MENTAL AND PHYSICAL CHALLENGES, AND A CHANGE IN PLANS
When I signed up to do the Brooklyn Half, my body felt great. But the moment I started training runs, my hip started giving me trouble. So I stopped running, but continued my strength training: a 6-day-a-week barbell and kettlebell training program starting 2 months out from the Brooklyn Half. I never missed a workout.
My friend Passa had followed a strict half marathon program along with our weight training, so I determined I would get to the park entrance with her, and then let her go. At mile three, we entered the park and I still felt pretty good. Not wanting to suffer the long, steep, s-o-b of a hill halfway through the park alone, I decided to stick with Passa a little longer, until we exited the park.
When lifting a stone, you first need the requisite mobility to pull yourself into a deep squat while having your hands on a fixed object. There are two places you can optimally stabilize your spine and trunk: one is while standing, and the other is in the bottom of a deep squat with an upright torso. (It can be done in other positions, but it is not nearly as effective.)
This is exactly what children do when trying to lift a heavy object. They will first explore the best way to lift the object in the deep squat and figure out how to grip it. If they feel comfortable, they will set spinal position and then come up into the hinge (deadlift position) to lift the object. If they cannot get a good grip, they will not pick it up. This will quickly expose any holes in your breathing and bracing strategies and your ability to effectively stabilize your trunk.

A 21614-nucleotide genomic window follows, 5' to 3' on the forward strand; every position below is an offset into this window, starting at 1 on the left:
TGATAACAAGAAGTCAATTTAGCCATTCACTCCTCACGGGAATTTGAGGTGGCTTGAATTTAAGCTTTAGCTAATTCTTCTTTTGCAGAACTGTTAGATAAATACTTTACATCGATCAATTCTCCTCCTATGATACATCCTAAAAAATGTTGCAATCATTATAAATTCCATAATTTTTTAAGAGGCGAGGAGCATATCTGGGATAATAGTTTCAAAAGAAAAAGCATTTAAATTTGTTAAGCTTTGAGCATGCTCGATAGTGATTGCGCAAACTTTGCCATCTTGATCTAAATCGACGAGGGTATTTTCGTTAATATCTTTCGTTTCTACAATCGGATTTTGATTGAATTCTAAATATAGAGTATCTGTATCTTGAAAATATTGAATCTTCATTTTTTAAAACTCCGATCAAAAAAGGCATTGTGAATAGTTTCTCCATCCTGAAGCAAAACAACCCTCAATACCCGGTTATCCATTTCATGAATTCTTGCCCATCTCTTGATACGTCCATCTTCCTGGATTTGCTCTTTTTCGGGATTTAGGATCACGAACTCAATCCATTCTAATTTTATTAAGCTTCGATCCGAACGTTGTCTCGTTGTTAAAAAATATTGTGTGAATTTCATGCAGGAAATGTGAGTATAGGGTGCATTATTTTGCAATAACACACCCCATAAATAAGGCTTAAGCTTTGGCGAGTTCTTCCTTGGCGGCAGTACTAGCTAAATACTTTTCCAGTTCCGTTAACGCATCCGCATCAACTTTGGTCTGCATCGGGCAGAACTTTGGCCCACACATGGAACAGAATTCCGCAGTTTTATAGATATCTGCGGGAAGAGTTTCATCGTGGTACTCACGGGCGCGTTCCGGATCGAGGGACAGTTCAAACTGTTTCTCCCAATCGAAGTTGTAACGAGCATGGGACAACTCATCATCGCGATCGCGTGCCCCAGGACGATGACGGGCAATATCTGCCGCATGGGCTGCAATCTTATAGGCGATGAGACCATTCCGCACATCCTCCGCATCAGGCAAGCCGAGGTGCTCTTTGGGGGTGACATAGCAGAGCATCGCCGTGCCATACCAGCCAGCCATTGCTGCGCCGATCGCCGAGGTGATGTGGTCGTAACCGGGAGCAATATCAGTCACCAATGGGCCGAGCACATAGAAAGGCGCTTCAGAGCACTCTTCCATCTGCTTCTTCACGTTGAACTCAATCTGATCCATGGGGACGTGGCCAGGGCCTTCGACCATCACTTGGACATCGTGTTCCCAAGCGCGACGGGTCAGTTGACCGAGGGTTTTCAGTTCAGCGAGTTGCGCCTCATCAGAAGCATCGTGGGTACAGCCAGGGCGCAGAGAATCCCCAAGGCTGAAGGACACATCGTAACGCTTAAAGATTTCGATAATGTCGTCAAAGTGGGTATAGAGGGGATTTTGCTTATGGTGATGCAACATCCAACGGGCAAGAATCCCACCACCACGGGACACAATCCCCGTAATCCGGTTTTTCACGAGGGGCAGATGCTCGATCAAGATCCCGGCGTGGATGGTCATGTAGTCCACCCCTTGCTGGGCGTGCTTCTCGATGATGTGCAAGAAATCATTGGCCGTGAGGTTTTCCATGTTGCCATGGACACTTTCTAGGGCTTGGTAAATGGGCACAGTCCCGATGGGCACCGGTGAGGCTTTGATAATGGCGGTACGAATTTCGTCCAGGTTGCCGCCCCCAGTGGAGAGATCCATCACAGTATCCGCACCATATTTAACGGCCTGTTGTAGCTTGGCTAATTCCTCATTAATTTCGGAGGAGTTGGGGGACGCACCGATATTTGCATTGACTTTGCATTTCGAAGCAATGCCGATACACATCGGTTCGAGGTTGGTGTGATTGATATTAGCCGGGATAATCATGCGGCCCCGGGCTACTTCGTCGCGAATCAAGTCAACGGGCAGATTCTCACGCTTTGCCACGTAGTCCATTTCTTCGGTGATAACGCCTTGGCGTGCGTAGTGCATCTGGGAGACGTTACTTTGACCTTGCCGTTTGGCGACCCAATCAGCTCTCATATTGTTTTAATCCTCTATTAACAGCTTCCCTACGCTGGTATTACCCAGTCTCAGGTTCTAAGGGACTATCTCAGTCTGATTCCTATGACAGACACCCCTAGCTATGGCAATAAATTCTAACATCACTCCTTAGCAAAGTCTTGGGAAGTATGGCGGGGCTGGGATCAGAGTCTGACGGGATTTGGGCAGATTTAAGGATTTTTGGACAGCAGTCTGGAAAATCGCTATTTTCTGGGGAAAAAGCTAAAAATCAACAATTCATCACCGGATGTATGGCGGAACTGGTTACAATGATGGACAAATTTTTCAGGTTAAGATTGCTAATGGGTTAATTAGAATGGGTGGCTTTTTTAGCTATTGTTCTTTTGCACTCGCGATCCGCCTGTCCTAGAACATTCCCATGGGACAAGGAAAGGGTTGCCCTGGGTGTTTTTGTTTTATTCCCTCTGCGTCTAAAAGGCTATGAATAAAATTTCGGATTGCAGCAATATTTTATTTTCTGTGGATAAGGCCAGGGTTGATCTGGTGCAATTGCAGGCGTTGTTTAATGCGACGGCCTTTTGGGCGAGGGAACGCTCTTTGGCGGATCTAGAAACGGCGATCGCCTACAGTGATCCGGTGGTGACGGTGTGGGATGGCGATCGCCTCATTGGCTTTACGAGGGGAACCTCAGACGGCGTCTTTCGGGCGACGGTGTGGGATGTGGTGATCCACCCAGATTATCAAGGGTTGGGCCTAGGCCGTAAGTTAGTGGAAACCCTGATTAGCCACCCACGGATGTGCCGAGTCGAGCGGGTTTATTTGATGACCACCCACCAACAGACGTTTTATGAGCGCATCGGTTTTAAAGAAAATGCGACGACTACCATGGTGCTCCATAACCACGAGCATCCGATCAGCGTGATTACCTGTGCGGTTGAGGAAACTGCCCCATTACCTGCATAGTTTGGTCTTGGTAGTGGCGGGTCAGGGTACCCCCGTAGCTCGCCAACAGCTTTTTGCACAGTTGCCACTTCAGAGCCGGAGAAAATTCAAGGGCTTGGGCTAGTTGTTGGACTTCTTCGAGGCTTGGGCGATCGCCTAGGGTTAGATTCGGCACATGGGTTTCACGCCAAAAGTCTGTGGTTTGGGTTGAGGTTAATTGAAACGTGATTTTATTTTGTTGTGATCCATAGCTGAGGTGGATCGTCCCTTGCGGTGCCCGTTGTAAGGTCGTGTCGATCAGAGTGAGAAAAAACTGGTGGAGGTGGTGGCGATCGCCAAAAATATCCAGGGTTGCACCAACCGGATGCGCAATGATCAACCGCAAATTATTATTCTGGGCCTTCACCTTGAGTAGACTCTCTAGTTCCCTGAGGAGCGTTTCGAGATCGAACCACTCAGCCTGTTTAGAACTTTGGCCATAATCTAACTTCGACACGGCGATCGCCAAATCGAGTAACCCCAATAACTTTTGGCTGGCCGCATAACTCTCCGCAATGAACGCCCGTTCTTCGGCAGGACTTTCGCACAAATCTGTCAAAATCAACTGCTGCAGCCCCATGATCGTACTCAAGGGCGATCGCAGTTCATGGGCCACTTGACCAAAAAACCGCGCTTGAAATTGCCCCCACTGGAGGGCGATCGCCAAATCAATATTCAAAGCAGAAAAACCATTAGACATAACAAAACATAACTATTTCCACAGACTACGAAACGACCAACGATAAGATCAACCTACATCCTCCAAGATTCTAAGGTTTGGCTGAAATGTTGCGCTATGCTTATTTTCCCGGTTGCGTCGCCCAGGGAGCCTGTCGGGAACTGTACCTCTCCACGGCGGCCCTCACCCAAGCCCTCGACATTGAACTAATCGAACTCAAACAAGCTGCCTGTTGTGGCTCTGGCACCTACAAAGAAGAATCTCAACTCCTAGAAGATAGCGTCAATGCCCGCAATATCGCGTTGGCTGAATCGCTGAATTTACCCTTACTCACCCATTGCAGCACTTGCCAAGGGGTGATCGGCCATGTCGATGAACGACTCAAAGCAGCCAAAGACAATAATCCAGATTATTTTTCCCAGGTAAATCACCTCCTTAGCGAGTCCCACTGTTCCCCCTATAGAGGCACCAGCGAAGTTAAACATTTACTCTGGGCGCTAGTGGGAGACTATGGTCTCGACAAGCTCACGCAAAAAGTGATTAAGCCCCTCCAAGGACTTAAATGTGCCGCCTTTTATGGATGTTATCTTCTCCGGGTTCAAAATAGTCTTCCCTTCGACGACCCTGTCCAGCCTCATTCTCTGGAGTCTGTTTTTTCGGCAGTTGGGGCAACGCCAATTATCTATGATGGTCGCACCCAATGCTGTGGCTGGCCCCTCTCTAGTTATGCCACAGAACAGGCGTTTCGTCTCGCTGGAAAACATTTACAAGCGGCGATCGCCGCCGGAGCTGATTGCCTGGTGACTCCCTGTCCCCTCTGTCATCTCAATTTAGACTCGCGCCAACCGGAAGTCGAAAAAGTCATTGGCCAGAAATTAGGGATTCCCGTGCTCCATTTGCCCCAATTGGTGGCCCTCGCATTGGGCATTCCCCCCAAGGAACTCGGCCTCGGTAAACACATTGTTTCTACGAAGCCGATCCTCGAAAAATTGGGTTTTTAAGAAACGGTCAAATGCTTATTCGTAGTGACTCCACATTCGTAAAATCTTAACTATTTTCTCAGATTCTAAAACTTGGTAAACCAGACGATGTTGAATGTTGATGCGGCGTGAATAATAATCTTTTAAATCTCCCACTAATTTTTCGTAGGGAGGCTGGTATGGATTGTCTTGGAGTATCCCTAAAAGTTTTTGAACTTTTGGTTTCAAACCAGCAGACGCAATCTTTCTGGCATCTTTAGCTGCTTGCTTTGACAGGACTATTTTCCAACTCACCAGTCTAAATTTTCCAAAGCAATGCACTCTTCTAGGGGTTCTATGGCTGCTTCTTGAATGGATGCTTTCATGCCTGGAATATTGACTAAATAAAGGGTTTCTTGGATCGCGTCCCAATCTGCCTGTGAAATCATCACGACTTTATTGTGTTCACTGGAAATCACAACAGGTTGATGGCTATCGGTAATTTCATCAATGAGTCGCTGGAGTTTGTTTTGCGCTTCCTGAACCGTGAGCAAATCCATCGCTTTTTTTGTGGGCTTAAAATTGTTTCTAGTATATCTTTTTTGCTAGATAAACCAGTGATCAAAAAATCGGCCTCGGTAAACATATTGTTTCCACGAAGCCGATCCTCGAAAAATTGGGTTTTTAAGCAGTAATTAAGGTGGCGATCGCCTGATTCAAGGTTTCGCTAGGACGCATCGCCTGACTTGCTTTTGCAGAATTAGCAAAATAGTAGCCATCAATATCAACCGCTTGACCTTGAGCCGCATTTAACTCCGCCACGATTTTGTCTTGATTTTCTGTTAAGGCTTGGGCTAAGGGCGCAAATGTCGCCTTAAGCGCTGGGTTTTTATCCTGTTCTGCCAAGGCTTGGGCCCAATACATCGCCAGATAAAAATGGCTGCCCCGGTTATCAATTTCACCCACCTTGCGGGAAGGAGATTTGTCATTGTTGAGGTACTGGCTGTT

Optimal leg drive technique differs from lifter to lifter, but foot placement dictates leg drive technique. Lifters with shorter legs tend to thrive with the feet hooked tightly under the bench and the heels off the ground, while longer-legged lifters do better with the feet out wide and heels flat.
“Give them great meals of beef and iron and steel,” wrote Shakespeare in Henry V. “They will eat like wolves and fight like devils.”
Given a choice, I do not think these fierce warriors would have gone to a fast food joint to get their beef. It has been established that a McDonald’s average customer finishes his meal in a little over 10min. I wonder if there is an inverse relationship between the quality and the time it takes to consume it? I know that in strength training there is—a kid who rushes from set to set will never get strong.
This post is all about programming, but it’d be shortsighted to wrap up without reminding you that I’d rather see a mediocre program executed with outstanding intensity and adherence than an outstanding program executed with mediocre effort. You can’t outprogram “soft,” so be sure you’re working hard in spite of the focus on continued education!
If you’re interested in taking a glimpse into more of my programming philosophies – or get a comprehensive strength and conditioning plan all prepared for you –
There are many exercises to choose from for effective ab training. The key is to practice both feed-forward and feed-back tension and to say farewell to the “burn”. All of the StrongFirst curricula—kettlebell, bodyweight, and barbell—are obsessive about building strong abs. Consider the Total Tension Kettlebell Complex as an example.